Can someone clarify some things on the February Revolution 1917 in which The Tsar abdicated, please?

OK i do not understand some things…
this is my question that i have to answer:


Right, was there one revolution? i thought there were many? And also, when the women demonstated about food shortages did the whole of Russia carry out revolutions as well? And what is this about international women’s day?

mine is walkers MAX paprika

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  1. Joseph says:

    You DO need to read a bit, I think you are making a big salad out of everything.

    1. Revolution of 1917
    The underlying causes of the Russian Revolution are rooted deep in Russia’s history. For centuries, autocratic and repressive czarist regimes ruled the country and most of the population lived under severe economic and social conditions. During the 19th century and early 20th century various movements aimed at overthrowing the oppressive government were staged at different times by students, workers, peasants, and members of the nobility. Two of these unsuccessful movements were the 1825 revolt against Nicholas I and the revolution of 1905, both of which were attempts to establish a constitutional monarchy (see Russia: History). Russia’s badly organized and unsuccessful involvement in World War I (1914-1918) added to popular discontent with the government’s corruption and inefficiency. In 1917 these events resulted in the fall of the czarist government and the establishment of the Bolshevik Party, a radical offshoot of the Russian Social Democratic Labor Party, as the ruling power (see Bolshevism).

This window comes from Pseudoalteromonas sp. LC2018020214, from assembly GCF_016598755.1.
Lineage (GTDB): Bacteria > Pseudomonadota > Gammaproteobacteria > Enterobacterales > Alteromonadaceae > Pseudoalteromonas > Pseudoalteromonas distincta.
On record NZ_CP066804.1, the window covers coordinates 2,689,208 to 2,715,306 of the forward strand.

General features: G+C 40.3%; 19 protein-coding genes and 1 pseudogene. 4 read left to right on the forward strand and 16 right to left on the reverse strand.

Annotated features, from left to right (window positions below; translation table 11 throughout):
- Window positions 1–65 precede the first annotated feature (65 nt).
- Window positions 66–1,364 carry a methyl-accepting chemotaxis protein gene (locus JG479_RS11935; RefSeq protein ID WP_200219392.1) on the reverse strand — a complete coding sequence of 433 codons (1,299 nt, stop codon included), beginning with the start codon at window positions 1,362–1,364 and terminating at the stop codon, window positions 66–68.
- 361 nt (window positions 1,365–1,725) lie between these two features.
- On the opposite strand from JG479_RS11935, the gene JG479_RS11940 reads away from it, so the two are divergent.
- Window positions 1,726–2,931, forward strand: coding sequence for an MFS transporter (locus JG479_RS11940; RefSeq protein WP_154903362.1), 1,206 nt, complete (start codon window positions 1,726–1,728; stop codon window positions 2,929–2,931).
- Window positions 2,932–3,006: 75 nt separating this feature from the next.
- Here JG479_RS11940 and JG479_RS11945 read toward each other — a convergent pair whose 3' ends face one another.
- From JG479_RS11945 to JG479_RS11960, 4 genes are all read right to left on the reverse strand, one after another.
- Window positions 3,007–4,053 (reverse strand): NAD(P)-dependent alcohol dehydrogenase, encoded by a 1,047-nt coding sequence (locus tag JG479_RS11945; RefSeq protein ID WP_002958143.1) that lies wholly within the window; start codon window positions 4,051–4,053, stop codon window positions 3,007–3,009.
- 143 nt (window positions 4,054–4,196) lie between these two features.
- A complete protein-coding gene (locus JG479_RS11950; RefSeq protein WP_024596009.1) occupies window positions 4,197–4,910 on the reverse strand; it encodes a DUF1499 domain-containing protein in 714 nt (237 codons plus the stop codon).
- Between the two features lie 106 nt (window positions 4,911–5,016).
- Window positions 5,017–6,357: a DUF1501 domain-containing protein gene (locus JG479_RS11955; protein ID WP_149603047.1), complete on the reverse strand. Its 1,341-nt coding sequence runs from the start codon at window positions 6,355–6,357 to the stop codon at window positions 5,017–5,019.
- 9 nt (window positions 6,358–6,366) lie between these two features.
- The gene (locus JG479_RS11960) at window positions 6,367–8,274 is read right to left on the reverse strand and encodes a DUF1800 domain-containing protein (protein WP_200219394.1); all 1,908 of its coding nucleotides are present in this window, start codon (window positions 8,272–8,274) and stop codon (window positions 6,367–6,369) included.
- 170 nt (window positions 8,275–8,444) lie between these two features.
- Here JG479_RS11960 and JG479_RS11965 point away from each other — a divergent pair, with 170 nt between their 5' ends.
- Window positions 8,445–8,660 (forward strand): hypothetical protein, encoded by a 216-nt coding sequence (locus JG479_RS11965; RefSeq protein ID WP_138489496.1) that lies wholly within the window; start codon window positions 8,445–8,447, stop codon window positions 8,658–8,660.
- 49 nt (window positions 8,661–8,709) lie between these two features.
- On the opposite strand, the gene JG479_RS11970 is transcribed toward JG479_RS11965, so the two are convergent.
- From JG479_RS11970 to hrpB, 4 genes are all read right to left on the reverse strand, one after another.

The February Revolution
    The immediate cause of the February Revolution of 1917 was the collapse of the czarist regime under the gigantic strain of World War I. The underlying cause was the backward economic condition of the country, which made it unable to sustain the war effort against powerful, industrialized Germany. Russian manpower was virtually inexhaustible. Russian industry, however, lacked the capacity to arm, equip, and supply the some 15 million men who were sent into the war. Factories were few and insufficiently productive, and the railroad network was inadequate. Repeated mobilizations, moreover, disrupted industrial and agricultural production. The food supply decreased, and the transportation system became disorganized. In the trenches, the soldiers went hungry and frequently lacked shoes or munitions, sometimes even weapons. Russian casualties were greater than those sustained by any army in any previous war. Behind the front, goods became scarce, prices skyrocketed, and by 1917 famine threatened the larger cities. Discontent became rife, and the morale of the army suffered, finally to be undermined by a succession of military defeats. These reverses were attributed by many to the alleged treachery of Empress Alexandra and her circle, in which the peasant monk Grigory Yefimovich Rasputin was the dominant influence. When the Duma, the lower house of the Russian parliament, protested against the inefficient conduct of the war and the arbitrary policies of the imperial government, the czar—Emperor Nicholas II—and his ministers simply brushed it aside…….

    The revolution has to do with the International women’s day on March 8th. But its connected to Russia
    Russian Women and the February Revolution
    Both Zetkin and Kollontai took part in the most famous International Women’s Day—the March 8, 1917, strike “for bread and peace” led by Russian women in St. Petersburg. The IWD strike merged with riots that had spread through the city between March 8–12. The February Revolution, as it became known, forced the Czar Nicholas II to abdicate. (Russia switched from the Julian to the Gregorian calendar in 1918, which moved the dates of the February revolution [Feb. 24–28, old style] to March.)

    The “Heroic Woman Worker,” Soviet Style